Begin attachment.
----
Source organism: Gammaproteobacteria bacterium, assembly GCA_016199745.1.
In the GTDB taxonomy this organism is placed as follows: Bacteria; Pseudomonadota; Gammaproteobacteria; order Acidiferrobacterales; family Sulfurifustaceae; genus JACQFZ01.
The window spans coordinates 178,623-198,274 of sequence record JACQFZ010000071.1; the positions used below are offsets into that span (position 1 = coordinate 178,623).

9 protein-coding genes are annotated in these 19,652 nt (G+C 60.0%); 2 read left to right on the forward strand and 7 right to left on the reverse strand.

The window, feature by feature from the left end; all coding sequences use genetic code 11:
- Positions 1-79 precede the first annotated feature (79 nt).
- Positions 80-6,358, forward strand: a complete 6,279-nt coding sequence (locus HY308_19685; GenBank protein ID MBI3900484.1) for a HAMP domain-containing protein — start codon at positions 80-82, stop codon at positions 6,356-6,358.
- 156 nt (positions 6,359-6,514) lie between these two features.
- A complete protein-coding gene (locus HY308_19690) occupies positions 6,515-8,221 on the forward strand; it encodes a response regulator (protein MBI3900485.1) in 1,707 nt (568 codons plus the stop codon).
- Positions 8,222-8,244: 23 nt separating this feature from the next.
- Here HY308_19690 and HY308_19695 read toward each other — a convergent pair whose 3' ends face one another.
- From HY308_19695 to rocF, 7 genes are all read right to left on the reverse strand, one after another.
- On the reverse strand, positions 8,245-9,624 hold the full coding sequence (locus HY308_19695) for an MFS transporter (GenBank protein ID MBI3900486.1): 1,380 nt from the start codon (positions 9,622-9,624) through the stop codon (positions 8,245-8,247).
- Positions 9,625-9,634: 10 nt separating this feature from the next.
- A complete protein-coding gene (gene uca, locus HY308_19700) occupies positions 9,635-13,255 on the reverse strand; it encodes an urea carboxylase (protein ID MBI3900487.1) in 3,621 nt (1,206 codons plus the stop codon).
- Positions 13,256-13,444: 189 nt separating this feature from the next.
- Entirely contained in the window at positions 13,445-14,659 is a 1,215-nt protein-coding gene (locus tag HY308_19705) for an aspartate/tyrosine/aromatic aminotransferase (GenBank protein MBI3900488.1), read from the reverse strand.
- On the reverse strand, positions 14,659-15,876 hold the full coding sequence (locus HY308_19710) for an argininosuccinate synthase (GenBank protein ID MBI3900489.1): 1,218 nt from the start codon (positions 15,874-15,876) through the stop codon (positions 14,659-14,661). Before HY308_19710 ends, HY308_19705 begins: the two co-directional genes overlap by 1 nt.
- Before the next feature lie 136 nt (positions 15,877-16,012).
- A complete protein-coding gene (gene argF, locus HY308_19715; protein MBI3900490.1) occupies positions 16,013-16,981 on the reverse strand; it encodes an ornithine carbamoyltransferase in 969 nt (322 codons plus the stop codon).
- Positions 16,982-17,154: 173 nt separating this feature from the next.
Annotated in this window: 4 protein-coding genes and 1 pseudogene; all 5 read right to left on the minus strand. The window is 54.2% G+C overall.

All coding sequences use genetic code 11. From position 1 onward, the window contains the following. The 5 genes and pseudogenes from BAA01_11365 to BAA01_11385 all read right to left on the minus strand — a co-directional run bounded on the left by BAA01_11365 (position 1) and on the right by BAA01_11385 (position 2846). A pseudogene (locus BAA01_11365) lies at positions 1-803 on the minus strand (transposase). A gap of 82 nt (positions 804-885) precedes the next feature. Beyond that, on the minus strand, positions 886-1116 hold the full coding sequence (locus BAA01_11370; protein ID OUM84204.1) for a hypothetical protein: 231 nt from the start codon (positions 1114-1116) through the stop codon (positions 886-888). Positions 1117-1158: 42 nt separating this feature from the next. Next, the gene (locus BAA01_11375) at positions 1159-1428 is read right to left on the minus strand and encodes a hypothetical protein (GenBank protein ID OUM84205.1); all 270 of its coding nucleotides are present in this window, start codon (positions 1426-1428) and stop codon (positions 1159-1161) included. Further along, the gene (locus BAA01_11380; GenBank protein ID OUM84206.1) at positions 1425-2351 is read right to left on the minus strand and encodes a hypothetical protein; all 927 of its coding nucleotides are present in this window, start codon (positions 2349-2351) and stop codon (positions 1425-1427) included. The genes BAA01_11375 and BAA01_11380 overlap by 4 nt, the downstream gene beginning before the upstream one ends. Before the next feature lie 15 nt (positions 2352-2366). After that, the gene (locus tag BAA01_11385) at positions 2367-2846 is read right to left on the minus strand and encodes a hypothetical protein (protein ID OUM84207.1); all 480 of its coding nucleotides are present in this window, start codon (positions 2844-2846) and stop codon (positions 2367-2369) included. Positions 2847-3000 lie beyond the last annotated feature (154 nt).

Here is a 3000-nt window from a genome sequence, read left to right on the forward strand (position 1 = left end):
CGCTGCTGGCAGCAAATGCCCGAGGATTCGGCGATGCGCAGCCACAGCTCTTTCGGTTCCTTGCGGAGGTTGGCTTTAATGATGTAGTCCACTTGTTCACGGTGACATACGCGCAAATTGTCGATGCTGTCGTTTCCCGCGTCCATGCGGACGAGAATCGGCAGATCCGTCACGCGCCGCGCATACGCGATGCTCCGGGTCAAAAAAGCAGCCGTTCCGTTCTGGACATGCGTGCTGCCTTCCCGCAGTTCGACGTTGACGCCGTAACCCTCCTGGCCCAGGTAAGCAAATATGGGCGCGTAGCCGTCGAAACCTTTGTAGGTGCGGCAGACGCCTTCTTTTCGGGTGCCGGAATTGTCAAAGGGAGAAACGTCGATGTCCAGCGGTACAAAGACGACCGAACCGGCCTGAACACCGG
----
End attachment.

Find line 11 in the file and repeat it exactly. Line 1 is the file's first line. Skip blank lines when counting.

- Here HY308_19690 and HY308_19695 read toward each other — a convergent pair whose 3' ends face one another.